How it works

Noction IRP adds intelligence to the routing decisions, leveraging the existing Internet connectivity with dynamically collected information on the status of the network. Network Engineers can’t spend their days running thousands of probes in the hope of catching a network failure, a congestion or simply to determine the best traffic path to use. Unfortunately BGP does not have the capability of adapting the routing based on the network status, so the only way is to manually divert the traffic with BGP in order to bypass the issues.

noction IRP

Noction IRP automates the BGP optimisation process, reducing the need for engineering effort and eliminating the risk of human error during the BGP configuration. Here is what Noction IRP can do for you:

  • Traffic Routing Optimization: active probing of remote prefixes in terms of packet loss, latency, throughput, historical reliability and capacity. Based on this data, the platform calculates performance and optimisations. The platform then announces the improved route to the corporate edge routers via a typical BGP session.
  • Bypass Congestion and Outages: IRP operates at the network edge and performs a non-intrusive traffic analysis in order to detect issues on the network. If some routers on the path to the target are found affected, they are probed more in depth to understand more about the problem. Based on this data, IRP automatically reroutes traffic via the best path.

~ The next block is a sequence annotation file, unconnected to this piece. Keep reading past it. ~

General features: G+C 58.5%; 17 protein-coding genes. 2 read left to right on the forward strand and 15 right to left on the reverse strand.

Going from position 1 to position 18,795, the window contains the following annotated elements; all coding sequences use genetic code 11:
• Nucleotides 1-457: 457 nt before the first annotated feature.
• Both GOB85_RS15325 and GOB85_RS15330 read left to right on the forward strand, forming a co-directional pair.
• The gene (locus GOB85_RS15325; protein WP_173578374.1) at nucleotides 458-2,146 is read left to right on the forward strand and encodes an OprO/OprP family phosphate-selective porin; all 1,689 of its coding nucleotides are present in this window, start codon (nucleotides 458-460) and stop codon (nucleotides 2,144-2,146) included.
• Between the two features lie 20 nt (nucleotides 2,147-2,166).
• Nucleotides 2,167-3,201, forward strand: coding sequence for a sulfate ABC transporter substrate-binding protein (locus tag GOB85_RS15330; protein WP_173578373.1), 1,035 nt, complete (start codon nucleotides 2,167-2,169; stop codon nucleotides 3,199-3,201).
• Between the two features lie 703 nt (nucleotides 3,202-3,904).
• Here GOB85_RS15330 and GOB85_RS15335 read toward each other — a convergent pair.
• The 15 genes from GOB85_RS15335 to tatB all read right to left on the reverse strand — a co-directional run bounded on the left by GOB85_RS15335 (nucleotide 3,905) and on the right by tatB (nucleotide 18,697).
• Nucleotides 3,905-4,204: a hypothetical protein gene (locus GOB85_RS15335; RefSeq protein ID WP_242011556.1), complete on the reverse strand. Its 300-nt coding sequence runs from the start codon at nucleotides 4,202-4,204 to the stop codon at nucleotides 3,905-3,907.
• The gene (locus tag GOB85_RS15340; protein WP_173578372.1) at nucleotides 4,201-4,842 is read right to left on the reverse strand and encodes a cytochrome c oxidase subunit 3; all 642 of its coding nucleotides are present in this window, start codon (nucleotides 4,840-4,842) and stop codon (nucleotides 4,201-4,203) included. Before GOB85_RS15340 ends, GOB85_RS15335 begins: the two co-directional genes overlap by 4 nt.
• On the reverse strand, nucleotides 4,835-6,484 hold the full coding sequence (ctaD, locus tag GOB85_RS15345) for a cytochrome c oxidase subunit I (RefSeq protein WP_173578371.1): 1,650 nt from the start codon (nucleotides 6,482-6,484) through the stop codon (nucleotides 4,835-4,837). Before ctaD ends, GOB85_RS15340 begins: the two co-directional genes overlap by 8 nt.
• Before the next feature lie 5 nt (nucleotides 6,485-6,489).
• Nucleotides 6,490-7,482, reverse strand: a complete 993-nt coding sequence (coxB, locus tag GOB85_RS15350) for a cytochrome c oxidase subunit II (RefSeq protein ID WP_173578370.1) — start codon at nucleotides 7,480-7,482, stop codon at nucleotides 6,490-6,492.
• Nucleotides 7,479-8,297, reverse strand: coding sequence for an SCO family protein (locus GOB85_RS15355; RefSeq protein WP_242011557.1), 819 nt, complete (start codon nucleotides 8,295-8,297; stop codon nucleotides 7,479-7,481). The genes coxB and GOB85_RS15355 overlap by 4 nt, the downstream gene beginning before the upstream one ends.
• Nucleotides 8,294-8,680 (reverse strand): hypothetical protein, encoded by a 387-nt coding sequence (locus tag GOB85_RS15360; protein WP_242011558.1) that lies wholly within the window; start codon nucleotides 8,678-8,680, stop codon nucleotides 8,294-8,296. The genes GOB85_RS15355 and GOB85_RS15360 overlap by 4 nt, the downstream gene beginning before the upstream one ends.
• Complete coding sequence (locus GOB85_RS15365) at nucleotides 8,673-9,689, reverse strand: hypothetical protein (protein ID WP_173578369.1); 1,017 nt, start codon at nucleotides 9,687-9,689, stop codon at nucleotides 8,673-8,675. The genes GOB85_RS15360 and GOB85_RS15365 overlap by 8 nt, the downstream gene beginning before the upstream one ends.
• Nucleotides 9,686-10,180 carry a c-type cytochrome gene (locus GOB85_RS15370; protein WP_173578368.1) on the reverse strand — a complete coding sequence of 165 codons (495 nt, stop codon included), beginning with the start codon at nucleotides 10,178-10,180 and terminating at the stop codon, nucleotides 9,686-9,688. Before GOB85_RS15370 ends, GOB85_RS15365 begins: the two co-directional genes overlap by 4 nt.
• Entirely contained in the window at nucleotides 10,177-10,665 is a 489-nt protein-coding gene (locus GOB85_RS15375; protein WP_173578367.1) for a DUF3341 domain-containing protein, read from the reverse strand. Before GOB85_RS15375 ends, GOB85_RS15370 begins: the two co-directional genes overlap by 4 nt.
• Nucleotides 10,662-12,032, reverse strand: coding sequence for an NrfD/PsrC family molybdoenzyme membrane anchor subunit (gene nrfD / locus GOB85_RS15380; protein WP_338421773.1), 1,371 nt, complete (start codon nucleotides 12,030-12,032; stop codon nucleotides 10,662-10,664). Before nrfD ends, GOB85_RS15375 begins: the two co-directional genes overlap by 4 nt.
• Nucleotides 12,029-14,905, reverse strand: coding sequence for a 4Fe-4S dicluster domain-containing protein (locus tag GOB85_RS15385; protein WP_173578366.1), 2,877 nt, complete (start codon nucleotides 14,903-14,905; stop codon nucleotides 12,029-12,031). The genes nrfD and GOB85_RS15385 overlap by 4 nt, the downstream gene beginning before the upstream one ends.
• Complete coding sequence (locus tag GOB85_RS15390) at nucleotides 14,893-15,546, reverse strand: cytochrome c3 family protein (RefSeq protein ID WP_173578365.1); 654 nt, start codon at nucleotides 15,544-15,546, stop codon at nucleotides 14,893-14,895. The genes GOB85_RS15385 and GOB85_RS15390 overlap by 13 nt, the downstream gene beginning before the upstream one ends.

• Minimize Latency and Packet Loss: as explained before, BGP makes routing decision based on static parameters without taking into consideration the current network status. IRP is able to measure latency and packet loss, diverting traffic in real-time to use the best transit path. As a matter of facts, IRP reduces latency by an average of 24% and packet loss by an average of 89% for the problematic routes detected.
  • Network Monitoring and Troubleshooting: IRP makes troubleshooting much quicker detecting, diagnosing and resolving network performance issues. IRP provides real-time view of performances and alerts, sending out notifications when specific problems occur.
  • Leverage Network Bandwidth Cost: IRP has the ability of optimising costs by intelligently balancing traffic among the available ISP. Bandwidth commit rate can be configured in IRP, to make sure the right amount of traffic is pushed into the right ISP.

noction IRP

Once installed in your network, Noction IRP gets a complete (or partial) copy of the traffic using either port mirroring or Netflow/Sflow from the edge router. IRP passively analyses the traffic looking for network anomalies, also actively monitoring relevant prefixes for packet loss, latency and jitter. The metrics are gathered using active probes sent through all the available provider links.

The collected data is sent to the Core of Noction IRP, which computes either a performance or cost-improved routing policy to apply to the network. Noction IRP then announces this new improved routes to the edge routers using a standard BGP peering session.

noction IRP architecture